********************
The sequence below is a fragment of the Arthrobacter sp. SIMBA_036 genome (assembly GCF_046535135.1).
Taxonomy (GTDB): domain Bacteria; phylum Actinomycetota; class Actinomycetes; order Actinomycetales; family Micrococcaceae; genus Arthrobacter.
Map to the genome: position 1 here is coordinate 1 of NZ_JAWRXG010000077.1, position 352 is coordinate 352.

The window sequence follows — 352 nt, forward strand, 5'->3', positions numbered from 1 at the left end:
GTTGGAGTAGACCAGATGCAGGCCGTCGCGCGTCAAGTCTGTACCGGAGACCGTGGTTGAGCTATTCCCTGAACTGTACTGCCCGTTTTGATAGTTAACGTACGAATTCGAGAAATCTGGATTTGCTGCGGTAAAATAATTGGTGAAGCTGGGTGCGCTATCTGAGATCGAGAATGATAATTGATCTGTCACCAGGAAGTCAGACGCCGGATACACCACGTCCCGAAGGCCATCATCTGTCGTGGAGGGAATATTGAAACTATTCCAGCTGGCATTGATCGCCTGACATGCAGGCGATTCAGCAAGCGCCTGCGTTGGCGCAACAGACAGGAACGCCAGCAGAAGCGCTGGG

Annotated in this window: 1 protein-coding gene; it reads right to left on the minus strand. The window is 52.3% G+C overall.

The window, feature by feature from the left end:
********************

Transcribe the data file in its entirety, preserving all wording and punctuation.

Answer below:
The sequence below is a fragment of the Arthrobacter sp. SIMBA_036 genome (assembly GCF_046535135.1).
Taxonomy (GTDB): domain Bacteria; phylum Actinomycetota; class Actinomycetes; order Actinomycetales; family Micrococcaceae; genus Arthrobacter.
Map to the genome: position 1 here is coordinate 1 of NZ_JAWRXG010000077.1, position 352 is coordinate 352.

The window sequence follows — 352 nt, forward strand, 5'->3', positions numbered from 1 at the left end:
GTTGGAGTAGACCAGATGCAGGCCGTCGCGCGTCAAGTCTGTACCGGAGACCGTGGTTGAGCTATTCCCTGAACTGTACTGCCCGTTTTGATAGTTAACGTACGAATTCGAGAAATCTGGATTTGCTGCGGTAAAATAATTGGTGAAGCTGGGTGCGCTATCTGAGATCGAGAATGATAATTGATCTGTCACCAGGAAGTCAGACGCCGGATACACCACGTCCCGAAGGCCATCATCTGTCGTGGAGGGAATATTGAAACTATTCCAGCTGGCATTGATCGCCTGACATGCAGGCGATTCAGCAAGCGCCTGCGTTGGCGCAACAGACAGGAACGCCAGCAGAAGCGCTGGG

Annotated in this window: 1 protein-coding gene; it reads right to left on the minus strand. The window is 52.3% G+C overall.

The window, feature by feature from the left end: